Although my public speaking presentation is called the magic of customer service, I open with my background and credentials including my magic background and then immediately perform my routine Loto Fever which is a lotto prediction of six randomly selected numbers. I include techniques that allowed me to take an organization from the worst customer service rating ever to the best ever within one year. In the second year, I beat my previous record!

Even though it is called the magic of customer service, I am performing Mentalism.

Jamie
Message: Posted by: Scott Burton (Dec 3, 2012 07:00AM)
The role of my mentalism in my presentations becomes less and less over time. I come to understand that powerful content and engaging delivery can be far more powerful and appreciated than mentalism which can be seen as distractions to the value of the presentation. Of course, we all have our strengths and our own types of clients who value different things. Capturing people with your value & delivery is a rewarding experience. I do see this as a natural progression for myself who always had the ultimate goal of being a speaker. But, yes, the skills I have gained over 25+ years of working the stage is extremely valuable in delivering powerful presentations.
Message: Posted by: Mindpro (Dec 3, 2012 07:13AM)
Great to see how well you've progressed Scott. I agree that the mentalism or magic should on;y be an enhancement to your content. Many beginning speakers try to base a speaking presentation around the effects. It is truly all about content. I too rarely find myself using little or no effects in my speaking presentations as it is truly more about content, interaction and impact. Unless an effect can add to any of these three it isn't worth the time to try to make it fit in and work.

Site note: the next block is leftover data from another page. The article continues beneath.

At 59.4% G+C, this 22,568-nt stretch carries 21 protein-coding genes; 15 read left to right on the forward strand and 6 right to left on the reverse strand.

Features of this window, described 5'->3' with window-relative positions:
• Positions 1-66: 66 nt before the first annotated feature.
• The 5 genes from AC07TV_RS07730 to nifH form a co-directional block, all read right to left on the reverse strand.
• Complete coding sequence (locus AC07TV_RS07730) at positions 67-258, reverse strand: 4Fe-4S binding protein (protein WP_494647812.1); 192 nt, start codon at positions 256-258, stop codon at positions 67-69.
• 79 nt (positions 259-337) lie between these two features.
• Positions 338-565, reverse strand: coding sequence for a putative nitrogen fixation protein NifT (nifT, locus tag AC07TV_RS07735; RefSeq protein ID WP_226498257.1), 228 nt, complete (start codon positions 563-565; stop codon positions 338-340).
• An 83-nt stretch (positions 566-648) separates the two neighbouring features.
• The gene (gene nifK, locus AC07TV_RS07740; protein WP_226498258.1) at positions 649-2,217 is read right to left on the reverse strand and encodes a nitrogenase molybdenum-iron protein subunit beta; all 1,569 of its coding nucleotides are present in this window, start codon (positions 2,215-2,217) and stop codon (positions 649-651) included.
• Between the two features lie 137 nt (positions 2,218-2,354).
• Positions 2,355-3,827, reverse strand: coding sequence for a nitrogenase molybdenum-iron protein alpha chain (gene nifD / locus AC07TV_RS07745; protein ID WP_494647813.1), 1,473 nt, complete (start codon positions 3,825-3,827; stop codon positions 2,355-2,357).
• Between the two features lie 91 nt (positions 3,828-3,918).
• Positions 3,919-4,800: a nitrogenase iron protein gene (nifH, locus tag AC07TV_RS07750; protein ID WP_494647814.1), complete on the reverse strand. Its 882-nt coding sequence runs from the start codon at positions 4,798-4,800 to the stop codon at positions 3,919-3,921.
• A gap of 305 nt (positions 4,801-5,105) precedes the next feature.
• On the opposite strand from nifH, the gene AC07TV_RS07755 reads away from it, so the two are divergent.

Speaking is about much more than performing as an entertainer. I see many entertainer turned speakers that think they're doing well, when in reality the audience feedback and the hiring client end up saying this like what was that? What was his point? Was that a magic show or was there a point to all of that? Sometimes it can cloudy the water. Great hearing from you Scott, I had been thinking about you and your success.
Message: Posted by: Scott Burton (Dec 3, 2012 07:51AM)
Thanks Mindpro! Your constant support is wonderful and valued.

For you or others (I believe you asked once), I posted several recent videos of my presentations on my web site. These are longer excerpts which total about 40 minutes of presentation footage. They can be found on these pages:

http://www.amazingcompanyevents.com/motivational-speaker/

http://www.amazingcompanyevents.com/sales-training/

http://www.amazingcompanyevents.com/leadership-training/

Warning: there is no mentalism (or magic) in these videos because, as mentioned above, this is not the reason why my clients buy (perhaps a bonus but that's it). I'm also not putting myself forward to you all as a perfect speaker - just me plain and simple (but getting better every day).
Message: Posted by: Ken Dyne (Dec 3, 2012 09:39AM)
Personal view is that motivational speaking is pretty pointless. For the most part anyway. People tend to leave with a feeling of 'so what' or at best understanding something that's just re-hashed obvious drivel.

Tools and skills based talks however are different. If you want to do keynotes on a skill that people can then go away and use to positively impact their business, life or relationships then this is pretty good. As someone already pointed out, I used to do a lot of training on persuasion, influence, selling and presentation skills. I realised that I'm not particularly passionate about this, not compared to performing my mentalism show anyway, so am really focused on that.